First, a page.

Bisexual boxing icon Emile Griffith dies at 75

Emile Griffith 2

The world of boxing lost one of its biggest champions yesterday, when it was revealed that former world welterweight and middleweight boxing champion Emile Griffith passed away at the age of 75.

According to ESPN, the International Boxing Hall of Fame announced Griffith’s death, saying that the former champ struggled with pugilistic dementia and required full-time care late in life. Griffith died at an extended care facility in Hempstead, N.Y.

During his storied life, both Griffith’s boxing career and his personal life had become things of legend. Griffith’s boxing career was filled with triumphs, as he became the first boxer from the U.S. Virgin Islands to become world champion and was inducted into the Hall of Fame in 1990, following an 85-24-2 career that included 23 main events at Madison Square Garden.

But his illustrious career was forever marred during a pivotal, televised fight in 1962 against Benny “The Kid” Paret, in which he literally pulverized Paret and knocked him out in the 12th round to regain the welterweight belt.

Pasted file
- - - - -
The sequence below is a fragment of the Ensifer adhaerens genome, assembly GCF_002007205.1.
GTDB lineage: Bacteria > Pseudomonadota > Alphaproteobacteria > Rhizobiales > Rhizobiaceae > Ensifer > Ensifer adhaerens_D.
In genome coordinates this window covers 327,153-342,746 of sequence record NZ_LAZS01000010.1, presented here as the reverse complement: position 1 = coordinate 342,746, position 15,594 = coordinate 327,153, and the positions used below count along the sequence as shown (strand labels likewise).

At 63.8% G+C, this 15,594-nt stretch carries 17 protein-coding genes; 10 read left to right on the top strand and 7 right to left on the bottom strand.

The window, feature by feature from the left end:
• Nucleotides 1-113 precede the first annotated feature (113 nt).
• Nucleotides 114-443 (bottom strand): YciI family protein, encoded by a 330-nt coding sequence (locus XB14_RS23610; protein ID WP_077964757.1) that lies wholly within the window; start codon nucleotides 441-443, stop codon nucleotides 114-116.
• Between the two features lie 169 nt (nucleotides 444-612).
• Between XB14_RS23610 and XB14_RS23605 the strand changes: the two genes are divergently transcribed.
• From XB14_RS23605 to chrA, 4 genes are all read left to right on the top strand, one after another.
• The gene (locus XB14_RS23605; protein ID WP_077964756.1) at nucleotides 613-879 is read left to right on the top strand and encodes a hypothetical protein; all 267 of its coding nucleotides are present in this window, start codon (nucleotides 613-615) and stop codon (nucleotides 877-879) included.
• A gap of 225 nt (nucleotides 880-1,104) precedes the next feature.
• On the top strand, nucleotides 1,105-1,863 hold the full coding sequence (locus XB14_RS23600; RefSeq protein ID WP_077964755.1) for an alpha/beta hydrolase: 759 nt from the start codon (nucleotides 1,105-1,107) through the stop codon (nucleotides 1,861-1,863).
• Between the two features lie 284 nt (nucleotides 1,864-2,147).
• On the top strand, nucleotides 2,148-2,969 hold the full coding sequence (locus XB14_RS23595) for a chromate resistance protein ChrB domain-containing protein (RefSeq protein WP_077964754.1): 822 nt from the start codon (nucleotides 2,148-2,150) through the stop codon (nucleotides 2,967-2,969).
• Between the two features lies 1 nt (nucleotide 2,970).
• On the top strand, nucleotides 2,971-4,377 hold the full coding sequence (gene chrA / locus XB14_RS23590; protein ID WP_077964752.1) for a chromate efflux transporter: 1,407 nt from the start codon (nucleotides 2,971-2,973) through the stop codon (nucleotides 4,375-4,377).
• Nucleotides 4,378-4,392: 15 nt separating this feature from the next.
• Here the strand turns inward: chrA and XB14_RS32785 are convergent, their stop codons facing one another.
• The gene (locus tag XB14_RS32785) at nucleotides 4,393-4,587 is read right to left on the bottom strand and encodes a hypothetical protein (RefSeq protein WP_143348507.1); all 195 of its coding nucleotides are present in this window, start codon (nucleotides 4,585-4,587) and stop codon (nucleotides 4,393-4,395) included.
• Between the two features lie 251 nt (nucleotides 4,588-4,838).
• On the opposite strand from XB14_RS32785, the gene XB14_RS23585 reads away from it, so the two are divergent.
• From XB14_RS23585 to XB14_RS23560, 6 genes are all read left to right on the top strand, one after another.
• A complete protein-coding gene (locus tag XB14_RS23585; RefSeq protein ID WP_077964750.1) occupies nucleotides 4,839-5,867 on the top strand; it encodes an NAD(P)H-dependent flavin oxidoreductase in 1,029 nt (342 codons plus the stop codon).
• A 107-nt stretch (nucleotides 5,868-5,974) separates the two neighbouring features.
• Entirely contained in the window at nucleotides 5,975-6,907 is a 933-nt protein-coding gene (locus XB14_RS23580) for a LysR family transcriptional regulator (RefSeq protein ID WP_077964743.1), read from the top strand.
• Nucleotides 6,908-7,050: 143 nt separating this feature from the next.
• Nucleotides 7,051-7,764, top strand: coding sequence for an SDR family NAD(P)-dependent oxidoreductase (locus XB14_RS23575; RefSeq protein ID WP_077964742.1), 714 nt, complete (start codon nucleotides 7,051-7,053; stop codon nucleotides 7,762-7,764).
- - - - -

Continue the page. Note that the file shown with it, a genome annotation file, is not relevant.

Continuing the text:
Sadly, Paret slipped into a coma and died 10 days later.

According to Sports Illustrated, Paret infuriated Griffith before the match by insulting him with an anti-gay slur, which was described as “gutter Spanish for homosexual.”

Griffith later explained that he wanted to win the fight, “but I never intended to harm Benny Paret.”

Emile Griffith 3

But Griffith’s sexuality continued to garner both homophobia and unwanted attention throughout his life. Over the years, Griffith described himself as straight, gay and, most recently, in a 2005 interview with The New York Times, as bisexual. But he reportedly never wanted the media to pry into his romantic or personal life.

“It was difficult to get into details with Emile. To the end, he would not want to make himself so open to everyone,” said Griffith’s friend and biographer, Ron Ross, in an interview with the LA Times. “He didn’t like to be labeled gay and still felt the world was not ready for Emile Griffith.”

Despite Griffith’s struggles with his sexuality, Ross explains that he would’ve been proud of today’s crop of openly LGBT athletes, including Jason Collins and Victor Cruz, who came out as the first openly gay pro boxer.

“Emile would be very pleased and accepting of these athletes,” Ross said. “He had his own set of rules for life, and he felt people can live their lives the way they wanted to.”

We send our condolences to the Griffith family and salute Griffith, who served not only as LGBT icon, but as a sports icon in general, as well as respectable man. Check out some other LGBT sports stars below. –nicholas robinson

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